I promised my Pine Croft students last weekend an online lesson on leveling their pins and tails (the glue hadn’t set up enough to stress the joints before it was time to clean up). So I’m sharing it with the rest of you, too.
Even if you set your marking gauge/cutting gauge to the exact thickness of the mating board when you mark your through-dovetail baselines, odds are excellent that you’ll still have to level the pins and tails to the project surface, before you can smooth plane the outside to clean up shop rash etc. before finishing.
But end grain can be a bear to plane (though cherry isn’t usually too bad), and you have to be careful to not break out the cross grain. So here’s how I do it.
1. Mix up some Magic Strazza Elixer (we “stole” the formula from Frank Strazza) and always have it handy. It’s 1/2 alcohol (we use 190 proof Everclear, though isopropyl works too) and 1/2 water.
2. Make sure your woobie is well saturated with oil
2. Sharpen your block plane (and if it has an adjustable mouth, set it for a tight mouth)
Clamp the tray/box to your bench, sleeve it over the end of the bench if it fits, or support it as I have above, on a piece of scrap wide enough to allow you to plane without the workpiece tipping.
Spray the end grain with the alcohol/water mixture and let it soak in for a few seconds. (The long grain will also get wet, and that’s no problem.)
Set your plane for a fine cut. Plane into the piece, concentrating on the proud pins/tails, to level them to the work. You’ll know you’re there when you start to get shavings from the side of the piece instead of just the end grain of the proud joint. Skewing the blade (shown above) as you come onto the work can help.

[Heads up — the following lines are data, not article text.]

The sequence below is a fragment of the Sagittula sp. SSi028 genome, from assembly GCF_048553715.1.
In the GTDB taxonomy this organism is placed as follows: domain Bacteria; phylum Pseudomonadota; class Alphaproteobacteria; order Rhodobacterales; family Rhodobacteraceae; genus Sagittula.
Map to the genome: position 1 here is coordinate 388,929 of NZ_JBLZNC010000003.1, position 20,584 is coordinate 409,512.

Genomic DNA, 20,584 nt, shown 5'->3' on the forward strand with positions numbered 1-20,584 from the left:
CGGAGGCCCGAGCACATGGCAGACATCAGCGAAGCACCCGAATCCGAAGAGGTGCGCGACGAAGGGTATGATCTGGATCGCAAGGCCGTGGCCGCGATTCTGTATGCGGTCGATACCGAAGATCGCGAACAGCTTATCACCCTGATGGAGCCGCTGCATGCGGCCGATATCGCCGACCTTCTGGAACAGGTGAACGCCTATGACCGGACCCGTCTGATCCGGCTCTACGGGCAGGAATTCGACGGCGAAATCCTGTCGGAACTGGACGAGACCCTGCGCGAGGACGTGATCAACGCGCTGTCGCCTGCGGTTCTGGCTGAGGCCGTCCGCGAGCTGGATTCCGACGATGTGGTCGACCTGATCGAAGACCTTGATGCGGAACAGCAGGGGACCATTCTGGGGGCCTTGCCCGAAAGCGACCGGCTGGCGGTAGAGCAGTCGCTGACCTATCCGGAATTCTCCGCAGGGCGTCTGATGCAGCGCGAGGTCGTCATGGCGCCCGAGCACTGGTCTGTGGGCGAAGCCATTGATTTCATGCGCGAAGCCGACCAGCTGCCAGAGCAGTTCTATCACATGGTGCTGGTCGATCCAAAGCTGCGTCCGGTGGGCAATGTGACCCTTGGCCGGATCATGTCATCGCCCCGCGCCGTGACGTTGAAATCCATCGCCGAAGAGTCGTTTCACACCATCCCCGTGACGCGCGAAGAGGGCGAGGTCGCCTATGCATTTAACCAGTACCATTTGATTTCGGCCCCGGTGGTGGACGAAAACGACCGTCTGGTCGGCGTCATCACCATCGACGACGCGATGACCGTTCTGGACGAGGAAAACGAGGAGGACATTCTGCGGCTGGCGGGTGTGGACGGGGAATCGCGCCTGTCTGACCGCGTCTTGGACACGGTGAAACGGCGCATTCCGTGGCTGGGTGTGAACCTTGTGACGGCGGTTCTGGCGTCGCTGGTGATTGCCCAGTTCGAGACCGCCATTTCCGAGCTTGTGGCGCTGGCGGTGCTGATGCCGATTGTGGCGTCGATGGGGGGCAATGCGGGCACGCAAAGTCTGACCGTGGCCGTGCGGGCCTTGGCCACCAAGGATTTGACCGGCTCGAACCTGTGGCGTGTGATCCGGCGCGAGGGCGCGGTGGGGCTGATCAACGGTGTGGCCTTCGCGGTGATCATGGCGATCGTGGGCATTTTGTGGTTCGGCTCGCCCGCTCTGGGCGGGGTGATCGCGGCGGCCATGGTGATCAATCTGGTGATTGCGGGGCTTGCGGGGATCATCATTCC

Once your joints are flush with the work, you may find you’ve left a plane track on the side of the piece. Back off your iron and take a few super-fine stop cuts (that is, plane only a few inches into the piece, not the whole side), lifting up the back of the plane slightly as you come out of the cut. It sounds counterintuitive, but lifting the back will keep you from leaving a hard line at the cut terminus.
Then turn the box/tray and plane the pins/tails on the next surface, using the spray as needed to soften the wood and make the cut slightly easier.
After you have all the joints level, you’ll likely want to smooth plane before applying a finish. You can plane into the work from both ends, using the “lift the back end” method above to keep from leaving plane tracks at the end of the cut, or you can put a chamfer on the corners of your work, and carefully plane right off that edge. The chamfer removes the corner of the cross-grain pins/tails and protects them from breaking off as you plane across them. Usually. And that’s why I say to plane “carefully.” Take very light cut and keep and eye on that chamfer – once it’s gone, so is its protection. I typically cut a relatively large chamfer – you need to break the edges anyway before finishing, so yay. On the corners, the remaining chamfer after smooth planing means I’ve already done that.
And now it’s time to clean your block plane before moving onto smoothing. Water and steel are not friends – so make sure you get into the mouth of your block plane with a brush to remove all shavings, then wipe it down with your oily rag.
After smooth planing, break the rest of the edges – for that, I usually use #180-grit abrasive. Or #120 if that’s closer to hand.
Then apply a finish. On this one I used “Soft Wax 2.0,” made by Chris’s daughter Katherine. She’s sold out right now, but I trust there will be more available soon, and we’ll announce it here. Or you can make your own.